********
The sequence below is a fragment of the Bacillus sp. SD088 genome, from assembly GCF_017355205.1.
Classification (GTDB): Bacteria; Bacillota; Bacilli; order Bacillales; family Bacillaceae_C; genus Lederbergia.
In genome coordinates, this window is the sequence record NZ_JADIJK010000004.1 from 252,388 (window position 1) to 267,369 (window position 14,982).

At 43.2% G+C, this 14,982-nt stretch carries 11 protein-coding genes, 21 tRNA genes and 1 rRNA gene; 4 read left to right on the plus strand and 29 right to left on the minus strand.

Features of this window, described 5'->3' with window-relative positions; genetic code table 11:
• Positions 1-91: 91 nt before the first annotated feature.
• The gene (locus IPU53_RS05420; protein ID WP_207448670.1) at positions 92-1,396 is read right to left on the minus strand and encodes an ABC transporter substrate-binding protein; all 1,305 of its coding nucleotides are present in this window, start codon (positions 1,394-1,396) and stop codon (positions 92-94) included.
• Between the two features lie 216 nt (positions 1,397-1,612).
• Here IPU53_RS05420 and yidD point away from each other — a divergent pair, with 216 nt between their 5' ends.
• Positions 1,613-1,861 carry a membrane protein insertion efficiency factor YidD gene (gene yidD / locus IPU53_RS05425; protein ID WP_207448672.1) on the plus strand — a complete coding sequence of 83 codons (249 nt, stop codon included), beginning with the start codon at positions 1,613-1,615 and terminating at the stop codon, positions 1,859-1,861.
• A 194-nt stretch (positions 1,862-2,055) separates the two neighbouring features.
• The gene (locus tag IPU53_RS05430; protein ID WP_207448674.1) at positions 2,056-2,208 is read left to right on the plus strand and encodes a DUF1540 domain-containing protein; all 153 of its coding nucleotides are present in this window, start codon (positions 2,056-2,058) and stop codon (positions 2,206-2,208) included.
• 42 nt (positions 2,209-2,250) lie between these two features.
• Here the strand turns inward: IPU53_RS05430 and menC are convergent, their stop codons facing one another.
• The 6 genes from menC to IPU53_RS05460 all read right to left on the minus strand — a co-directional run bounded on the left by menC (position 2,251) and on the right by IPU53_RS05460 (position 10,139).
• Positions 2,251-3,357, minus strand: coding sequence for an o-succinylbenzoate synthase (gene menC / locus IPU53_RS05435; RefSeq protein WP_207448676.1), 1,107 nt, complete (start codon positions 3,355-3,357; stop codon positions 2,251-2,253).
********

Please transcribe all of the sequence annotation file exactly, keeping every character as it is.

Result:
The sequence below is a fragment of the Bacillus sp. SD088 genome, from assembly GCF_017355205.1.
Classification (GTDB): Bacteria; Bacillota; Bacilli; order Bacillales; family Bacillaceae_C; genus Lederbergia.
In genome coordinates, this window is the sequence record NZ_JADIJK010000004.1 from 252,388 (window position 1) to 267,369 (window position 14,982).

At 43.2% G+C, this 14,982-nt stretch carries 11 protein-coding genes, 21 tRNA genes and 1 rRNA gene; 4 read left to right on the plus strand and 29 right to left on the minus strand.

Features of this window, described 5'->3' with window-relative positions; genetic code table 11:
• Positions 1-91: 91 nt before the first annotated feature.
• The gene (locus IPU53_RS05420; protein ID WP_207448670.1) at positions 92-1,396 is read right to left on the minus strand and encodes an ABC transporter substrate-binding protein; all 1,305 of its coding nucleotides are present in this window, start codon (positions 1,394-1,396) and stop codon (positions 92-94) included.
• Between the two features lie 216 nt (positions 1,397-1,612).
• Here IPU53_RS05420 and yidD point away from each other — a divergent pair, with 216 nt between their 5' ends.
• Positions 1,613-1,861 carry a membrane protein insertion efficiency factor YidD gene (gene yidD / locus IPU53_RS05425; protein ID WP_207448672.1) on the plus strand — a complete coding sequence of 83 codons (249 nt, stop codon included), beginning with the start codon at positions 1,613-1,615 and terminating at the stop codon, positions 1,859-1,861.
• A 194-nt stretch (positions 1,862-2,055) separates the two neighbouring features.
• The gene (locus tag IPU53_RS05430; protein ID WP_207448674.1) at positions 2,056-2,208 is read left to right on the plus strand and encodes a DUF1540 domain-containing protein; all 153 of its coding nucleotides are present in this window, start codon (positions 2,056-2,058) and stop codon (positions 2,206-2,208) included.
• 42 nt (positions 2,209-2,250) lie between these two features.
• Here the strand turns inward: IPU53_RS05430 and menC are convergent, their stop codons facing one another.
• The 6 genes from menC to IPU53_RS05460 all read right to left on the minus strand — a co-directional run bounded on the left by menC (position 2,251) and on the right by IPU53_RS05460 (position 10,139).
• Positions 2,251-3,357, minus strand: coding sequence for an o-succinylbenzoate synthase (gene menC / locus IPU53_RS05435; RefSeq protein WP_207448676.1), 1,107 nt, complete (start codon positions 3,355-3,357; stop codon positions 2,251-2,253).